Members of Orthodox Church diocese of Kisumu and all Western Kenya members walk along Gisambai-Majengo road in Vihiga County as they mark Good Friday celebration.(Photo: Denish Ochieng/ Standard)
Christians across the country thronged churches to celebrate Good Friday – a period in the Christian calendar when they remember the crucifixion of Jesus Christ – as they ushered in Easter celebrations.
Church leaders took the occasion to urge Kenyans to embrace peace and cultivate reconciliation, especially as the country heads for the General Election in Augusu.
At the Holy Family Basilica, Catholic Church head John Cardinal Njue, led Catholics in a Crism Mass urging Kenyans to consider forgiveness and harmonious co-existence, which he said would help in averting violence in the upcoming elections.
“Let these days that are coming before elections be days of reflection and a period of renewal. I urge you to celebrate peace and solemnity of the death and resurrection of Christ during this period,” said Cardinal Njue.
He said as the country prepares to go to polls, it was important for politicians to watch their language to avoid plunging the country into anarchy, asking Kenyans to avoid being divided by the leaders, who will employ divisive means in a bid to be elected.
The archbishop also urged Kenyans to walk in humility, watch their utterances and actions so as not to stir war. He further emphasised on inclusivity and tolerance during this volatile period.
Pray for peace
“We have in the past witnessed divisions during elections, but we want to urge Kenyans to shun those who may want to cause chaos and instead cultivate tolerance, including among those with divergent political views,” he said.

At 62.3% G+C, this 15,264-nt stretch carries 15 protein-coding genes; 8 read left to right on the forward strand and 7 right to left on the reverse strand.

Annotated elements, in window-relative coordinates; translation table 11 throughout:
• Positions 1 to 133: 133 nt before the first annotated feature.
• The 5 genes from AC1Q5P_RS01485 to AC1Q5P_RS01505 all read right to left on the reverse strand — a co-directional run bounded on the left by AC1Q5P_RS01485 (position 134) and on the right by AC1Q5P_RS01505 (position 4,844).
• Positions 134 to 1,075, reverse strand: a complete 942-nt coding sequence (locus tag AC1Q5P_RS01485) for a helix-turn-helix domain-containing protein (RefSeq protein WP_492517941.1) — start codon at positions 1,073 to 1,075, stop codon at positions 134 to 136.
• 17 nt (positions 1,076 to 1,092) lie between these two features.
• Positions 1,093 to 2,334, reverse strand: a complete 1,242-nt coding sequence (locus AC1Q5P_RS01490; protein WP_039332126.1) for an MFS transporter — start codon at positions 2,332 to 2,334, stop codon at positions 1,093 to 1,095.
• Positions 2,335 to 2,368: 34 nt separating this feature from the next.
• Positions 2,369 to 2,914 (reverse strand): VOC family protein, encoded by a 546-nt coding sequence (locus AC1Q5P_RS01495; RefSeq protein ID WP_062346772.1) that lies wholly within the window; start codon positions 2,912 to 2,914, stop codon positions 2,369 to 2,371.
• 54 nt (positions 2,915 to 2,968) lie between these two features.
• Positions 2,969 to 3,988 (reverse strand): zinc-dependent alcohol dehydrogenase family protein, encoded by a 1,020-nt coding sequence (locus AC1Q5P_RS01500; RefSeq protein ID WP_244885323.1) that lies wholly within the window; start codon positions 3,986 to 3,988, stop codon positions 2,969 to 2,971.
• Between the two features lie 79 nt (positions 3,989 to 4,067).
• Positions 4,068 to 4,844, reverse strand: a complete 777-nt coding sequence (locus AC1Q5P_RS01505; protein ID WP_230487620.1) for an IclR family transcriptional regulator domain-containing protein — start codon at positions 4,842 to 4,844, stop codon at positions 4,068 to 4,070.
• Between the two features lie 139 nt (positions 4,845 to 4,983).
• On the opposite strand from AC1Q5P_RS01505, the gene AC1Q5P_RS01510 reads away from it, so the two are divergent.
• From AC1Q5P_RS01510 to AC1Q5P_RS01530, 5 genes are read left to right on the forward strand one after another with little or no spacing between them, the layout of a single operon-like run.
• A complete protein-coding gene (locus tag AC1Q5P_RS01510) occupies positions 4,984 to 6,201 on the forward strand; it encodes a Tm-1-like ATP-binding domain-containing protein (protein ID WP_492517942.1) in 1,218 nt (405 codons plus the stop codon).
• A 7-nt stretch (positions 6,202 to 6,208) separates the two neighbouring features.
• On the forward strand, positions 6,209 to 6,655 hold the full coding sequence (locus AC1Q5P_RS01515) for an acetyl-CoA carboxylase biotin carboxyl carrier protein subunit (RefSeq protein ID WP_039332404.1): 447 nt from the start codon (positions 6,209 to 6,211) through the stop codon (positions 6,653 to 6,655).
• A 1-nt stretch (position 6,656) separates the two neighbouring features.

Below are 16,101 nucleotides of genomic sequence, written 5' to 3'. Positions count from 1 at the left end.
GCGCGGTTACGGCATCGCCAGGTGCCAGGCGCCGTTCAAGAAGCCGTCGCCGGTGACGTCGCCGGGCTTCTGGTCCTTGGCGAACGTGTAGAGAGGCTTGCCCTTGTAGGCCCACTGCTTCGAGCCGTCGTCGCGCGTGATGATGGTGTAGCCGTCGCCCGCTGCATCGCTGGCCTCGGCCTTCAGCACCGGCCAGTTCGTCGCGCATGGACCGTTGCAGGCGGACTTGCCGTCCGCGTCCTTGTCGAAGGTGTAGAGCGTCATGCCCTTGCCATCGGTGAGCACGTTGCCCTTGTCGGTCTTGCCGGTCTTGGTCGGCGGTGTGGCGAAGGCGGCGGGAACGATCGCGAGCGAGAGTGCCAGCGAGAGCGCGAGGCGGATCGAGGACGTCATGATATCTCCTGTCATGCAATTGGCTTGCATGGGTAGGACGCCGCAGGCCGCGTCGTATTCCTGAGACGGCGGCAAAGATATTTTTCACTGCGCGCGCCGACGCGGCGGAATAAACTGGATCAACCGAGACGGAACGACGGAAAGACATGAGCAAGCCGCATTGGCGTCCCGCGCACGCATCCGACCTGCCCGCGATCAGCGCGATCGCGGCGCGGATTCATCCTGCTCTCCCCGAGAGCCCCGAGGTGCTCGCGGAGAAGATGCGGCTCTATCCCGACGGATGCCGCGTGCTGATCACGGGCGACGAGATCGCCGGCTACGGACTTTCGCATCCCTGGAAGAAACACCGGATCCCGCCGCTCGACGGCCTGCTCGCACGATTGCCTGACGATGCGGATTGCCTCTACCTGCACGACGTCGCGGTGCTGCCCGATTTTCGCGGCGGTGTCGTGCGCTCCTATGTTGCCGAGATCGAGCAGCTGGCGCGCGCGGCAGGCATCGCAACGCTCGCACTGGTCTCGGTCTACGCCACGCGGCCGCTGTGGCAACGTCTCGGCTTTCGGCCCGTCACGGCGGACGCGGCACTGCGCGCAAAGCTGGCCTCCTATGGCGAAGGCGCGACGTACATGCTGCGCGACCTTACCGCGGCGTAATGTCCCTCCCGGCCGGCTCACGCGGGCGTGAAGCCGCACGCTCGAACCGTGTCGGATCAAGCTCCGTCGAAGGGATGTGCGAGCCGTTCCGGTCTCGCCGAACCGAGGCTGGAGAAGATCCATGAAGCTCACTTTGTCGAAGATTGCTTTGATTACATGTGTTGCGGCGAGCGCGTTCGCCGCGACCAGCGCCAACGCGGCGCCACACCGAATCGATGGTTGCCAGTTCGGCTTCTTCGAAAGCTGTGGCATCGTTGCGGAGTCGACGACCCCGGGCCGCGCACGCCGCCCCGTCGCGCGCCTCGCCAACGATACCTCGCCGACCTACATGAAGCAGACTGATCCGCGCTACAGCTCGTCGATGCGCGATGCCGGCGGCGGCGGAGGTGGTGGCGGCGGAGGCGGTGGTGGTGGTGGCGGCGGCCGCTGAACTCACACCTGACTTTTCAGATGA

Cardinal Njue asked Kenyans to continue to pray for peace during and after the elections.
At the All Saints Cathedral, the Head of the Anglican Church, Archbishop Jackson ole Sapit, reiterated calls for peace as he led the congregation in a special Good Friday holy communion service.
Archbishop Sapit said the Church was concerned over emergence of violence and threats to life especially in rural areas, warning politicians against inciting their supporters in the hunt for votes.
“We note with grave concern the tendency of politicians to bribe the youth through cash or cheap alcohol and use them to attack their opponent’s supporters. We therefore urge the youth to play their rightful role in this democratic process by voting in leaders who have their interests at heart and not politicians who are out to misuse them for violence by giving cash or alcohol,” said the Archbishop.
He said the signs witnessed so far in campaigns were not encouraging, even as he asked political players to tone down.
“We have already witnessed political incitements and violence in some parts of the country. The negative political mobilisation witnessed across the country is polarising as it is based on name calling, insults and violence. As a Church, we feel that the rising political temperature creates fear among the populace,” he added.